With everybody from David Letterman to Lamar Odom revealing their most intimate secrets these days, I guess I ought to be up front: I like a woman in a Green Bay Packers sweater.
I caught a fleeting glimpse of one in Minneapolis on Monday night. On the back of the green and yellow sweater was a score, which appeared to be HOME 21 AWAY 7. Apparently Wisconsinites are good enough sports not to post a shutout on their sweaters.
I'm not a fan of the Packers. I'm a fan of Packers fans. And so I'm trying to imagine what this week was like for them, after Brett Favre tore apart his old team in front of the biggest audience ever for cable television.
By now, monkeys in South America know that Favre and the Minnesota Vikings beat the Packers on Monday night. But this isn't just about Favre. It's about what he meant to Green Bay, and what its like to be Aaron Rodgers right now.
Rodgers has two problems, and neither is of his own making. One is that he can't beat the Favre of 2009. The other is that he can't beat the Favre of 1996.
He can't beat the latter for obvious reasons: That is the iconic Favre, the player who was on his way to becoming one of the great quarterbacks of all time. And Rodgers can't beat Favre in 2009 because Favre has better talent around him. This was obvious on Monday night, nowhere more so than on the offensive line, with the players who can make a quarterback look great or terrible.
Rodgers was sacked eight times, while Favre had the leisure to retire and unretire before he had to get a pass off. It was a joke. But what could Rodgers say? He stood in the Packers' cramped Metrodome locker room after getting beaten up all night, and took a bullet.
How would he assess his performance?
"Below my expectations," Rodgers said. "Three possessions where you're in their territory, you come away with zero points. Two of them were directly related to mistakes by myself. Disappointing."
This is true. He fumbled once (while being sacked, of course) and tossed an interception. He also threw for 384 yards and had a passer rating of 110.6, but that was not the time to bring up those numbers.
Rodgers couldn't win in the game or in the media crunch afterward. And the maddening thing is that Favre can't seem to lose.
I think Favre has become such a parody of himself -- partly because of his retirements and comebacks, but also thanks to the work of TV announcers who gush even over his incompletions -- that we forget what he meant to Green Bay all those years. Remember: After Vince Lombardi left, the Packers pretty much stunk for two decades. An entire generation of fans grew up wondering why Green Bay even had a team, and why it wanted this one.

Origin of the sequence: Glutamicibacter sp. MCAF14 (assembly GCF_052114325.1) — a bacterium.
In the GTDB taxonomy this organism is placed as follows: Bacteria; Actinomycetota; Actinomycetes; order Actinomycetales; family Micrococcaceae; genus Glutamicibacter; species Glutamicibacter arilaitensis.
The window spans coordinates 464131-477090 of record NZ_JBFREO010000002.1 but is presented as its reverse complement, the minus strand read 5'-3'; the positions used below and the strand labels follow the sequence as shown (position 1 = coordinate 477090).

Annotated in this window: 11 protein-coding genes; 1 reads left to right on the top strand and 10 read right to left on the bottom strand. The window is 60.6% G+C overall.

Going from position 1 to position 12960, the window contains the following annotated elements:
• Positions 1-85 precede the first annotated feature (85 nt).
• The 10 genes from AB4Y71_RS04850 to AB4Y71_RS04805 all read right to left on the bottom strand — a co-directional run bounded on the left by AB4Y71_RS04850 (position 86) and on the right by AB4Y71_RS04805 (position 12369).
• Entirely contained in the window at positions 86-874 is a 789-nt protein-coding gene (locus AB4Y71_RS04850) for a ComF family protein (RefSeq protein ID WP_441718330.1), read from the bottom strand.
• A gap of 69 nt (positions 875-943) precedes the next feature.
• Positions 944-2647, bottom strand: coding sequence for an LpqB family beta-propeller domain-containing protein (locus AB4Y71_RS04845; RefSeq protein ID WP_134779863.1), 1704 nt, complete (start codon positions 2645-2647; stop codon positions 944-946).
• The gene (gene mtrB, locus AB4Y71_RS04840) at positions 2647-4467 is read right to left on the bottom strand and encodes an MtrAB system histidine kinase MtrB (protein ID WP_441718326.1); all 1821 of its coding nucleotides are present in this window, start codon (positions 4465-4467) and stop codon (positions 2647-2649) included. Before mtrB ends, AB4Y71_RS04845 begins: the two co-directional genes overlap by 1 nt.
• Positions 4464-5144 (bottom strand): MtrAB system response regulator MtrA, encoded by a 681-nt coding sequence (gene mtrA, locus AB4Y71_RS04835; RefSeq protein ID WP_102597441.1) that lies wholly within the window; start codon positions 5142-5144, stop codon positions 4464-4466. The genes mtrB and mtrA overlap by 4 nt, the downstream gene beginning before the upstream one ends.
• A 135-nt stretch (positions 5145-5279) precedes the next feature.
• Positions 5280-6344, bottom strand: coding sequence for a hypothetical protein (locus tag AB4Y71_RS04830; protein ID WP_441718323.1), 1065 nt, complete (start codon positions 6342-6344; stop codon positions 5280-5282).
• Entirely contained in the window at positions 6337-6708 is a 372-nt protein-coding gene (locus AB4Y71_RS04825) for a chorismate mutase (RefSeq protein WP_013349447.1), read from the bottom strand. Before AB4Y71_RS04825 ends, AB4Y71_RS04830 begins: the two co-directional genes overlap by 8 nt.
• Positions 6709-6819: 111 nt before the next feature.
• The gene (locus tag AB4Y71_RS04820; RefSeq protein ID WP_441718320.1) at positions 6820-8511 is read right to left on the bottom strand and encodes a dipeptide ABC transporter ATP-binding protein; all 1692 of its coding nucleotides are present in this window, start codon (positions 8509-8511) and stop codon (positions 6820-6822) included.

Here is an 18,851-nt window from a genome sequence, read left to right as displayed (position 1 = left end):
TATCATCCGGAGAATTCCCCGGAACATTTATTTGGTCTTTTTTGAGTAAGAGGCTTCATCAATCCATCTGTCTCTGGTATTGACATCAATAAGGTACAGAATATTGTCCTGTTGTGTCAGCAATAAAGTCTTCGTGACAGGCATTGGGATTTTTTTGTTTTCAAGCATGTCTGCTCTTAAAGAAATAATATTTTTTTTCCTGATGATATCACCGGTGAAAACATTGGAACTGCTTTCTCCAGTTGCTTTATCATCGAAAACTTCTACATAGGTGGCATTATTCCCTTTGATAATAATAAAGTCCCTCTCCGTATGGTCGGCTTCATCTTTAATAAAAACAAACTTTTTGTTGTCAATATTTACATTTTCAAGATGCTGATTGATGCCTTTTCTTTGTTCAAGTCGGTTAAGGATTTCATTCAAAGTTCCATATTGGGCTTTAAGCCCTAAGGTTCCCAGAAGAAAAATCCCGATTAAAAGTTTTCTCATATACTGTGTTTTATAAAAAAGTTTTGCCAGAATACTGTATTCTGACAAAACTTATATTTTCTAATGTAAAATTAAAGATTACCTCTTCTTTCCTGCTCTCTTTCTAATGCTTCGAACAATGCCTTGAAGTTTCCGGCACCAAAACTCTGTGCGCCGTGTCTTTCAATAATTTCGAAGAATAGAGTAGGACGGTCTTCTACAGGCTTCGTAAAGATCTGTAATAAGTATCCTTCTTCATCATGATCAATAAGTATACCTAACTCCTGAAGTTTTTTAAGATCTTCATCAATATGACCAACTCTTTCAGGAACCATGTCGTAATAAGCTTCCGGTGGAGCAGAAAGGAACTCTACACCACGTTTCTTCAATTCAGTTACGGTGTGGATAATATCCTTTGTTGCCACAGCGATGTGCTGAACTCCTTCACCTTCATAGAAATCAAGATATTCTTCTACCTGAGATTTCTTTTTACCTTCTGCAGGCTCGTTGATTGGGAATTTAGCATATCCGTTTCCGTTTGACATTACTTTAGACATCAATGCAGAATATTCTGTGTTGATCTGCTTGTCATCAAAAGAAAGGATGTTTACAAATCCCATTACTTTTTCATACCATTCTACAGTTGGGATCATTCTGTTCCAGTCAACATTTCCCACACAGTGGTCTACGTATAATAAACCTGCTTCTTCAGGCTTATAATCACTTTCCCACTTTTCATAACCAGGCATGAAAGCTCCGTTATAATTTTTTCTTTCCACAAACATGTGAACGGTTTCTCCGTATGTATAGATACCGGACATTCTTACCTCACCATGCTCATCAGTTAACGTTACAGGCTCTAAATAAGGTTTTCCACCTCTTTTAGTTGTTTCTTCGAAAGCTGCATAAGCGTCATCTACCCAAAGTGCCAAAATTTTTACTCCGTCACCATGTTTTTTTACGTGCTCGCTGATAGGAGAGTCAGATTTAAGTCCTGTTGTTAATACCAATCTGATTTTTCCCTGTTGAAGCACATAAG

If you told a typical Packers fan in 1991 that you could give him a Hall of Fame quarterback who would win a Super Bowl, take the Packers to another, never miss a game, love the cold weather even though he was from Mississippi and outlast pretty much every other quarterback in the league, and all it would cost the fan was a kidney, he would have reached for a scalpel.
So Favre comes along and makes it fun to be a Packers fan. He gives the ice fishermen and the factory workers a champion, but more than that he seems like one of them. He plays with the joy of a kid, he never takes the job for granted. He belongs to Green Bay. He is theirs.
And then he retires, plays a season in New York (of all places), retires again, and then finds his way to the Packers' biggest rival. He says he isn't worried about his legacy because it belongs to him. Through it all, it feels as if the whole relationship with Green Bay, which meant so much to the fans in Wisconsin, never meant anything to him.
If you're a Packers fan, maybe you can forgive Favre. Maybe you even wish him well. But more than anything, wouldn't you want for him to lose to Green Bay, just to see how it feels?
Instead, Favre gets to play with Adrian Peterson and maybe the best offensive line in football, while Rodgers deals with a revolving door of left tackles who play like revolving doors. Favre gets to contend for another Super Bowl while Green Bay is just another decent team. That doesn't bode well for the rematch, at Lambeau on Nov. 1.
Packers coach Mike McCarthy said Monday that he has a big-little offense right now: big yardage one play, nothing the next. That sums up the larger story, too. Brett Favre gets to stay big, while Aaron Rodgers and the Packers are stuck being little.